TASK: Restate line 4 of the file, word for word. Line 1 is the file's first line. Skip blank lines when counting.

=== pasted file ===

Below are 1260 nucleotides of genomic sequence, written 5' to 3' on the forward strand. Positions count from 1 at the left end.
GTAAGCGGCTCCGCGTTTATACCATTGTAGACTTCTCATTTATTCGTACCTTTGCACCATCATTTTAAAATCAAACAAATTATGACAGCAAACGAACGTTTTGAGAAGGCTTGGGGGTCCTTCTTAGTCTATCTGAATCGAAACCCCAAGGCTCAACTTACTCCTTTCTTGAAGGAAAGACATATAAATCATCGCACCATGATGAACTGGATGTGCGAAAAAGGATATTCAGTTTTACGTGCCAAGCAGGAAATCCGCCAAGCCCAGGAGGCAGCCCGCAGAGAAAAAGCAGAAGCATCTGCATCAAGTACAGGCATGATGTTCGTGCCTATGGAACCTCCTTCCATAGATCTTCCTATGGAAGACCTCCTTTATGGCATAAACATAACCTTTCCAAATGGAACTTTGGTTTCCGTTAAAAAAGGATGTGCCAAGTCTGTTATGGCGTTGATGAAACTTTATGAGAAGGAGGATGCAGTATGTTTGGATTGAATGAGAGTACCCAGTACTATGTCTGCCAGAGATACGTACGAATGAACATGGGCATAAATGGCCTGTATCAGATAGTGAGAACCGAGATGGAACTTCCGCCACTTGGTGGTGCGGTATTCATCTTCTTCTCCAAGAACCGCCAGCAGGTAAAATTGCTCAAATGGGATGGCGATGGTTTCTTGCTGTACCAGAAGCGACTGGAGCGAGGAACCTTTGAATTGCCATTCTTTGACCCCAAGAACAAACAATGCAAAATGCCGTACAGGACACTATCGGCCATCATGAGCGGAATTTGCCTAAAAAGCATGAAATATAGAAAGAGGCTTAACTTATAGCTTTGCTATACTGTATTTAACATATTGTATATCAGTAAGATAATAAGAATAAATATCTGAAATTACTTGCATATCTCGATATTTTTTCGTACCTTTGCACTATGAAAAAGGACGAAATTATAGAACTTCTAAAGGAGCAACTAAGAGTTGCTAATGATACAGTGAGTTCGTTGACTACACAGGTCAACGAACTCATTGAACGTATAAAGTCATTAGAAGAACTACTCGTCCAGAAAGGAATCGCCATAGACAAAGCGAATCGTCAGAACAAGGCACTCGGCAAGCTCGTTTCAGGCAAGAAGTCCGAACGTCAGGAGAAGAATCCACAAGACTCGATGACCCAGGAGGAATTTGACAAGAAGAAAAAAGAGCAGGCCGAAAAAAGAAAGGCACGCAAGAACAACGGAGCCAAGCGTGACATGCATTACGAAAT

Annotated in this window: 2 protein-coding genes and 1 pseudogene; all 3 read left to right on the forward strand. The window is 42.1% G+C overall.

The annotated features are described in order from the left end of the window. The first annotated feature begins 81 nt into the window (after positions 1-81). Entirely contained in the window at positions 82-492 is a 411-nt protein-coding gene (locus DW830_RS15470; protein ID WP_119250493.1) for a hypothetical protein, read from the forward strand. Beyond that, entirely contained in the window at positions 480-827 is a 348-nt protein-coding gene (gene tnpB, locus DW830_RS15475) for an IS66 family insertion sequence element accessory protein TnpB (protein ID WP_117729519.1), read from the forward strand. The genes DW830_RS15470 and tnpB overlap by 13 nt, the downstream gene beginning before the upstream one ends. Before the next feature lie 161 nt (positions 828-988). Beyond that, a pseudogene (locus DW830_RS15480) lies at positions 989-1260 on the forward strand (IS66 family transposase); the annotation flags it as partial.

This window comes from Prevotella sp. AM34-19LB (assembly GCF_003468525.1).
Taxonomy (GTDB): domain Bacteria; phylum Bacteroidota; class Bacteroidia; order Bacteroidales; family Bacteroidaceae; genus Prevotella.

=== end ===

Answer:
The annotated features are described in order from the left end of the window. The first annotated feature begins 81 nt into the window (after positions 1-81). Entirely contained in the window at positions 82-492 is a 411-nt protein-coding gene (locus DW830_RS15470; protein ID WP_119250493.1) for a hypothetical protein, read from the forward strand. Beyond that, entirely contained in the window at positions 480-827 is a 348-nt protein-coding gene (gene tnpB, locus DW830_RS15475) for an IS66 family insertion sequence element accessory protein TnpB (protein ID WP_117729519.1), read from the forward strand. The genes DW830_RS15470 and tnpB overlap by 13 nt, the downstream gene beginning before the upstream one ends. Before the next feature lie 161 nt (positions 828-988). Beyond that, a pseudogene (locus DW830_RS15480) lies at positions 989-1260 on the forward strand (IS66 family transposase); the annotation flags it as partial.